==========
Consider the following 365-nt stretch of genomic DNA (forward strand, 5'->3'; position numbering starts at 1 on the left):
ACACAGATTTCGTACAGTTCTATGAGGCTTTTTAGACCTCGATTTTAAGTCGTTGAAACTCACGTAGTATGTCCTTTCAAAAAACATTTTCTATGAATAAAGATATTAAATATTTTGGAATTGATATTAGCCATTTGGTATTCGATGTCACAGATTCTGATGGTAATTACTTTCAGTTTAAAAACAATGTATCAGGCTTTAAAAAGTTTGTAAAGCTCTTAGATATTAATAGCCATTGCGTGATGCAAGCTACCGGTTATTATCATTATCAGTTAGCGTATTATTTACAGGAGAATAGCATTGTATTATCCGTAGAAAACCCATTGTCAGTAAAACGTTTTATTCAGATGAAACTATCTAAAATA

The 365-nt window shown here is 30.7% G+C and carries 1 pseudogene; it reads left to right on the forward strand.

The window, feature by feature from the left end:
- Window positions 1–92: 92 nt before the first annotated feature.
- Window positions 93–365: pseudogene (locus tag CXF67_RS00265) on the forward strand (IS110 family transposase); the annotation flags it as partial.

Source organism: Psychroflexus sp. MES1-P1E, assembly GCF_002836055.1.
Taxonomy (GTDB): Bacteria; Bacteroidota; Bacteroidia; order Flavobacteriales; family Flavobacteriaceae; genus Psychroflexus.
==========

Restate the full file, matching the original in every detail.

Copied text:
Consider the following 365-nt stretch of genomic DNA (forward strand, 5'->3'; position numbering starts at 1 on the left):
ACACAGATTTCGTACAGTTCTATGAGGCTTTTTAGACCTCGATTTTAAGTCGTTGAAACTCACGTAGTATGTCCTTTCAAAAAACATTTTCTATGAATAAAGATATTAAATATTTTGGAATTGATATTAGCCATTTGGTATTCGATGTCACAGATTCTGATGGTAATTACTTTCAGTTTAAAAACAATGTATCAGGCTTTAAAAAGTTTGTAAAGCTCTTAGATATTAATAGCCATTGCGTGATGCAAGCTACCGGTTATTATCATTATCAGTTAGCGTATTATTTACAGGAGAATAGCATTGTATTATCCGTAGAAAACCCATTGTCAGTAAAACGTTTTATTCAGATGAAACTATCTAAAATA

The 365-nt window shown here is 30.7% G+C and carries 1 pseudogene; it reads left to right on the forward strand.

The window, feature by feature from the left end:
- Window positions 1–92: 92 nt before the first annotated feature.
- Window positions 93–365: pseudogene (locus tag CXF67_RS00265) on the forward strand (IS110 family transposase); the annotation flags it as partial.

Source organism: Psychroflexus sp. MES1-P1E, assembly GCF_002836055.1.
Taxonomy (GTDB): Bacteria; Bacteroidota; Bacteroidia; order Flavobacteriales; family Flavobacteriaceae; genus Psychroflexus.